As with open defecation, unsafe disposal of child excreta poses a health risk to anyone living or playing nearby. When left in the open in the yard or direct vicinity of the household, child feces, which may carry a higher pathogen load than adult feces (child feces can be 20 times more dangerous than adult feces (29,30)), pose a particular risk for young children, whose play areas frequently overlap with disposal areas. Safe disposal of children’s feces is therefore at least as important as stopping open defecation (31). Our findings also showed that 96.2% of households in intervention district practice safe disposal of child feces, and there is a 16.5 percentage point greater increase in safe disposal of child feces from baseline to posttest survey, as compared to comparison district. This is greater than the evidence from Ethiopia using EDHS data, which showed that 4.72% children used latrine for defecation, 27.84% of children’s stools were put/rinsed into latrine, (42.01%) of children’s stools were left in the open/not disposed of, 14.08% of the children’s stools thrown into garbage, and (1.11%) of children’s stools was buried (32). It is also greater than the finding from Benishangul Gumuz Regional State, North West Ethiopia, which showed 55% of the households disposed children’s’ stool in an improper manner (33). This variation might be due to the difference in the study period and level of implementation of WASH intervention.
Participants in both intervention and comparison districts reported a significant increase on hand washing practice at critical times. But there is a 0.5 percentage points greater increase in intervention district from baseline to posttest survey, as compared to comparison district. This is greater than the finding of a study in Sheko district, Southwest Ethiopia and Jabithennan district, Northwest Ethiopia, which shows that 61.5% and 72.6% of households practiced hand washing at critical times respectively (34,35). The possible explanations for these variations might be due to the difference in the extent of the implementation of the intervention on the study populations and the study period in which the data collection period for our study is recent than that of these studies.
In our study, the availability of cover for water container during storage was 97.9% and 98.6% in intervention and comparison districts, respectively, but declined as compared to the base line. In intervention district, it was decreased by 1.1 percentage points, which is the reverse of the intended effect of the intervention. This is higher than the finding of a study from Mali, which shows that 96% of households had stored water covered at the time of sample collection (12). Another similar study with our finding from rural Ethiopia, shows that drinking water was stored in the household primarily in a container with a lid (98%) (36).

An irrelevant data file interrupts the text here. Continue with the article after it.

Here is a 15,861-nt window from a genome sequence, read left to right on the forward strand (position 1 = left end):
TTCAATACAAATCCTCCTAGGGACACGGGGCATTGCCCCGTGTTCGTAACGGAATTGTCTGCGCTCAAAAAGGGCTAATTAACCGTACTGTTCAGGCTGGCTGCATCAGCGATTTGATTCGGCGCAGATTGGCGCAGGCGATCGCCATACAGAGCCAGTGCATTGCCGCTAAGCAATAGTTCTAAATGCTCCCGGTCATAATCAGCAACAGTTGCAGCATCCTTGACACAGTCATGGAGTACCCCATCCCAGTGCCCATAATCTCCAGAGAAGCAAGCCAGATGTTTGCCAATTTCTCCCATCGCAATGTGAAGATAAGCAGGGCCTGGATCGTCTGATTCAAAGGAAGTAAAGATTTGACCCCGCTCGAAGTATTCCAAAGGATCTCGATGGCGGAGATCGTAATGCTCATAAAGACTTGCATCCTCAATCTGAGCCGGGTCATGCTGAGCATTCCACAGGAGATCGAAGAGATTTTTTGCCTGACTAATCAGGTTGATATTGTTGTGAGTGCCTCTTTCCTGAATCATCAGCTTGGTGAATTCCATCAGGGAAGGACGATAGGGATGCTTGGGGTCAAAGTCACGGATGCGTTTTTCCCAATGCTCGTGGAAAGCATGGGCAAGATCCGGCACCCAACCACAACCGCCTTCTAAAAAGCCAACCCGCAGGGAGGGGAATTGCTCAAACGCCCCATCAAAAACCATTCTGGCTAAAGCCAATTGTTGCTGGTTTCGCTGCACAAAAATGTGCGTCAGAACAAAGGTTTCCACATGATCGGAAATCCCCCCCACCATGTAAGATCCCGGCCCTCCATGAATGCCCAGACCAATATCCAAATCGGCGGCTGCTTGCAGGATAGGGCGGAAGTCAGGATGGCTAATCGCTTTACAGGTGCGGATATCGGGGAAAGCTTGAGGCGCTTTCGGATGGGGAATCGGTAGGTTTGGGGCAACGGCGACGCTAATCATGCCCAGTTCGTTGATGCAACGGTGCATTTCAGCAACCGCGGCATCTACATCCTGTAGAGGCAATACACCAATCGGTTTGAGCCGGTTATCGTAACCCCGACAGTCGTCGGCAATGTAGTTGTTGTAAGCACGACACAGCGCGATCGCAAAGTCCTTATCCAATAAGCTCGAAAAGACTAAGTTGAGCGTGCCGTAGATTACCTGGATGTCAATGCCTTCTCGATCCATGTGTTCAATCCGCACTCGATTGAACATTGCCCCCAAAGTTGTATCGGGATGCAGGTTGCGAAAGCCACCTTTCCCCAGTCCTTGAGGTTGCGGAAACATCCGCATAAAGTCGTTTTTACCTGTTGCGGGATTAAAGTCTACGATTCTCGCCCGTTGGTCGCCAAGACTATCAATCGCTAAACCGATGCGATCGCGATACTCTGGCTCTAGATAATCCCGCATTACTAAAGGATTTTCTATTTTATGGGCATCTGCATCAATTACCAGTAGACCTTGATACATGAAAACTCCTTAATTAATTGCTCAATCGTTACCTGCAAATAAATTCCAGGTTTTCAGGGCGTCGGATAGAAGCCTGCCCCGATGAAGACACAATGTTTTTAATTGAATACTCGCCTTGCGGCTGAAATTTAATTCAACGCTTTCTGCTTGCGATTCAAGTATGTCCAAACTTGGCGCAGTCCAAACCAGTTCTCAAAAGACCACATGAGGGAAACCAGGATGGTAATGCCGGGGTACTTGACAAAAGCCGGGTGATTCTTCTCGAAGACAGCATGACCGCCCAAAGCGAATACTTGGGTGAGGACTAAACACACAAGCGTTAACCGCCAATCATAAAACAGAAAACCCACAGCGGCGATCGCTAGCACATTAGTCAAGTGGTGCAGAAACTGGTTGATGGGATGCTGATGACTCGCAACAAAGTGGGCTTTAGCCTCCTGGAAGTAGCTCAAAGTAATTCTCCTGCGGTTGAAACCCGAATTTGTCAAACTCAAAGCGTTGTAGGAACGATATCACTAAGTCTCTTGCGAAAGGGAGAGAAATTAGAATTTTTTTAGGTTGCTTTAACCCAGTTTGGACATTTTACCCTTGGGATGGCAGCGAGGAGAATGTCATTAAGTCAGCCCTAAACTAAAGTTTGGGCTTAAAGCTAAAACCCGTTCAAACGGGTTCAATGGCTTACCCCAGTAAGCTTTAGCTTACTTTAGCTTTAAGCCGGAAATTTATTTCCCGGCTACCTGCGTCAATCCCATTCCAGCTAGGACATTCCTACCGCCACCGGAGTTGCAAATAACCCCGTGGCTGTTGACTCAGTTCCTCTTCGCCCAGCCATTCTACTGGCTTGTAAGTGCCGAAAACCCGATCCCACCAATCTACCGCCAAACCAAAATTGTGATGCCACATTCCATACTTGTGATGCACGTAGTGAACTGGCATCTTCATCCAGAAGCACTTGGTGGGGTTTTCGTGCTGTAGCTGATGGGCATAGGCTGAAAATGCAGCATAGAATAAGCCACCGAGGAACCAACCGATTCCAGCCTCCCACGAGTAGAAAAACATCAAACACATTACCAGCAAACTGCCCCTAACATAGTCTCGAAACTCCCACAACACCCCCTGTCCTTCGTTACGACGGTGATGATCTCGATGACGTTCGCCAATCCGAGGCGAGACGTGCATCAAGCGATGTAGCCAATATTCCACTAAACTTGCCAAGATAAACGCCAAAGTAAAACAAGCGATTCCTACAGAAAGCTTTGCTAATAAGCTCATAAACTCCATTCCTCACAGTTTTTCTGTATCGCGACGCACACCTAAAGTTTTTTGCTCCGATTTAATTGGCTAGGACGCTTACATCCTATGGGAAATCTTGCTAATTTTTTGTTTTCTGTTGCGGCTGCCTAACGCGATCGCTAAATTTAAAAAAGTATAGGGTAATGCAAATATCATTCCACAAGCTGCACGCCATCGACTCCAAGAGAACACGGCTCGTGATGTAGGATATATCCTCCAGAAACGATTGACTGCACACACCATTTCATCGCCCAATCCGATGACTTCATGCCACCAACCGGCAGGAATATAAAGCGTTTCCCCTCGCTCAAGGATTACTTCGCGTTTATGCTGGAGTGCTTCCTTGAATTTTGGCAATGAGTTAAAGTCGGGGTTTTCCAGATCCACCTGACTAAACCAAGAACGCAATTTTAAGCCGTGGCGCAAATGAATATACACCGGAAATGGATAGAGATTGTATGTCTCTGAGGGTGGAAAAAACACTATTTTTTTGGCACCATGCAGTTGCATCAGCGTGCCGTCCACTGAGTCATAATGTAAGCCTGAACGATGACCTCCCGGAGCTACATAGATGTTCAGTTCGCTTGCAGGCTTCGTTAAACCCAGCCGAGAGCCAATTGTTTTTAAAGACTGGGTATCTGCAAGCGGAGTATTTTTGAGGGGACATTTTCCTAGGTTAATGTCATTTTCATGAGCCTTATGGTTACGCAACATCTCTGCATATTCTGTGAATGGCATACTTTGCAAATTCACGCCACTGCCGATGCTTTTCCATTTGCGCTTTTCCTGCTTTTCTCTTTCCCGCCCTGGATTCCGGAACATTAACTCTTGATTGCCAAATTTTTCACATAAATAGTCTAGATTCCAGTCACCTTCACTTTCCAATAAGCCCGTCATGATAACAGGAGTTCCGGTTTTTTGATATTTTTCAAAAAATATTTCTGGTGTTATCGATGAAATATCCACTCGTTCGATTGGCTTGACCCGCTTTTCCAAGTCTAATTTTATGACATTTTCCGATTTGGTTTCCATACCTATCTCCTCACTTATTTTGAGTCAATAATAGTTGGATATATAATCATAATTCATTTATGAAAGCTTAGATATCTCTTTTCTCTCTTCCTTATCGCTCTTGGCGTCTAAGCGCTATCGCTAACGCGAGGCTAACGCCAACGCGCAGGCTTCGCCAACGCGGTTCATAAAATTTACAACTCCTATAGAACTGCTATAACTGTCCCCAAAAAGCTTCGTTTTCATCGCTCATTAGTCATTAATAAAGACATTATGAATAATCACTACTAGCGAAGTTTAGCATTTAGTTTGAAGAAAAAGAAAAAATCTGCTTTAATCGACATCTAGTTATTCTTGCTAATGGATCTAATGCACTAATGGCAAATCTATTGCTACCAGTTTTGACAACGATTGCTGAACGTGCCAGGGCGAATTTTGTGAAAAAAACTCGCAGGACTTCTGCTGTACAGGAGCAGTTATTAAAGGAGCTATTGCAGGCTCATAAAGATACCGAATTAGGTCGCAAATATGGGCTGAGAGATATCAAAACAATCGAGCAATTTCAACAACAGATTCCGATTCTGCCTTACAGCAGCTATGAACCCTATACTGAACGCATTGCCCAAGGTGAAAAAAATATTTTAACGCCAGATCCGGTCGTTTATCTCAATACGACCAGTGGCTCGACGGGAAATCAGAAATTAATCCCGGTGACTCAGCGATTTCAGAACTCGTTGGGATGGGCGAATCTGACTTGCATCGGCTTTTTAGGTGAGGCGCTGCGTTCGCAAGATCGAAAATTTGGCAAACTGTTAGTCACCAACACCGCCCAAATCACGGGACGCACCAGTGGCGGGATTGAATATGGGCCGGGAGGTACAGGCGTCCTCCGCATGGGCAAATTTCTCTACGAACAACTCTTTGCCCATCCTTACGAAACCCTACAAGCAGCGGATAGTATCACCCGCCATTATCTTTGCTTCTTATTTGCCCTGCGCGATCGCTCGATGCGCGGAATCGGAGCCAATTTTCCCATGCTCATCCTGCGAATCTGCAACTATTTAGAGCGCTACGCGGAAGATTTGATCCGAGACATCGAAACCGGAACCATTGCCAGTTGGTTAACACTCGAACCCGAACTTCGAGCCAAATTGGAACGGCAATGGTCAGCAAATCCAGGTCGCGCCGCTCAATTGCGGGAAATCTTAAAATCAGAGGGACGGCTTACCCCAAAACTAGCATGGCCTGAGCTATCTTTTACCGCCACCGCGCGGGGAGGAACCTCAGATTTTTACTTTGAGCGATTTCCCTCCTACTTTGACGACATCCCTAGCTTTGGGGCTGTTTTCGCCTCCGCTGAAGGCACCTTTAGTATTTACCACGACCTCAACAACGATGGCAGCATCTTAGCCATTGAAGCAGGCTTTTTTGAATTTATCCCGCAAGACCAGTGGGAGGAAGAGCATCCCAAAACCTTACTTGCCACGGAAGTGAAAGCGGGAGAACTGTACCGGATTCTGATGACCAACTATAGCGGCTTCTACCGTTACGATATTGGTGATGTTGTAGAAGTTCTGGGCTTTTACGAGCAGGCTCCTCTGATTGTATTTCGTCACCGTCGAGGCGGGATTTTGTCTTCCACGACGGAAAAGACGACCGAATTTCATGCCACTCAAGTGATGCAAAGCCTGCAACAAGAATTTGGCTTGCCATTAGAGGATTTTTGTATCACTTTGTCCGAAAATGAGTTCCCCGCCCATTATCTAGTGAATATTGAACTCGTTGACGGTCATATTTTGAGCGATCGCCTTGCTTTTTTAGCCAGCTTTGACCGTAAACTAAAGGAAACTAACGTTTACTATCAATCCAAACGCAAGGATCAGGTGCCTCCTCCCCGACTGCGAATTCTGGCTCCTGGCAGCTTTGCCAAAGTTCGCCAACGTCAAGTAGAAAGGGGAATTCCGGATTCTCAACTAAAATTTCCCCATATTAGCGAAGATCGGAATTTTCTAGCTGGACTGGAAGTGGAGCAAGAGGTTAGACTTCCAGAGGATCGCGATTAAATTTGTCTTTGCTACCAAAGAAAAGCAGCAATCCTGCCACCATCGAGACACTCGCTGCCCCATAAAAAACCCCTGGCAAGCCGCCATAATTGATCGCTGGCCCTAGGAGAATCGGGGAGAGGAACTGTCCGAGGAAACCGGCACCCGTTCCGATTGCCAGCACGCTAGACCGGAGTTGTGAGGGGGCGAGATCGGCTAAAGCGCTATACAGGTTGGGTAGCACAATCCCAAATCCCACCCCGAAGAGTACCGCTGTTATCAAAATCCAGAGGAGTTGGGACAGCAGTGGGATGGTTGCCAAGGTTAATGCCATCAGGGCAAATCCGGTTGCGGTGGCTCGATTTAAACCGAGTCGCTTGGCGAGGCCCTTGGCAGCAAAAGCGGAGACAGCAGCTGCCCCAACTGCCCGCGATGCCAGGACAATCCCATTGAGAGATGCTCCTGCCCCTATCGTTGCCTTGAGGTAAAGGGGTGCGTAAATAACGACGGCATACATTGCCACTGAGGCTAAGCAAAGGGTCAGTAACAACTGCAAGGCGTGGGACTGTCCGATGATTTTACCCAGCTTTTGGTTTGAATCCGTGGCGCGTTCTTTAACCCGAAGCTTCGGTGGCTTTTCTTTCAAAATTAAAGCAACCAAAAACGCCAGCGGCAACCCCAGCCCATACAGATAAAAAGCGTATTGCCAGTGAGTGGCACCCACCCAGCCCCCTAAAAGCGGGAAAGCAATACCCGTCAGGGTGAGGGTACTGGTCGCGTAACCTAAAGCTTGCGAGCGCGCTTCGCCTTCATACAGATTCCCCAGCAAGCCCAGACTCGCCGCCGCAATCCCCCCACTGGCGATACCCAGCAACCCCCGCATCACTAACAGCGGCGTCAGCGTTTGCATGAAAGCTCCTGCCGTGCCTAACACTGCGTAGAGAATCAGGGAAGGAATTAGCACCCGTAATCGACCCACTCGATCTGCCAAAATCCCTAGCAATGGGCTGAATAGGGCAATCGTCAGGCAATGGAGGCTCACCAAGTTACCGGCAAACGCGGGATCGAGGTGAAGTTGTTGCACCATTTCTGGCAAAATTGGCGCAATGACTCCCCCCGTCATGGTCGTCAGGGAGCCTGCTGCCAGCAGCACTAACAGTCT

In our study, the practice of safe drawing of water from the storage was 60.1% and 72% in intervention and comparison districts, respectively, and declined in both intervention and comparison districts as compared to the base line. In intervention district, it was decreased by 16.4 percentage points, which is the reverse of the intended effect of the intervention. This is lower than the finding of a study conducted on Diarrheal status and associated factors in under five years old children in relation to implemented and unimplemented community-led total sanitation and hygiene in Yaya Gulele district, which shows that the practice of safe drawing of water from the storage was 99% and 84% for CLTS implemented and non-implemented districts respectively (25). This might be happened due to the difference on the awareness level of the study populations.
This study also revealed that, the practice of water treatment at home level was 15.9% and 20.7% in intervention and comparison districts, respectively, and declined as compared to the base line. In intervention district, it was more decreased by 4.6 percentage points than in comparison district, which is the reverse of the intended effect of the intervention. This is higher than the finding of a study conducted on appropriate household water treatment methods in Ethiopia, which shows that the number of households treating their water prior to drinking with any treatment options was 8.0% in 2005, 10.2% in 2011, and 9.4% in 2016 (37). The difference might be happened due to the difference on the water sources used by the study populations, and difference on the time of data collection. The possible explanation of the reduction of this practice between the baseline and posttest survey in our study might be due to the expansion of safe water supply between the baseline and posttest survey.
There were some limitations such as lack of random assignment which is the major limitation of quasi-experimental study. Besides, since the baseline data was not collected prior to the implementation of the intervention for comparison district, there are threats to the internal validity.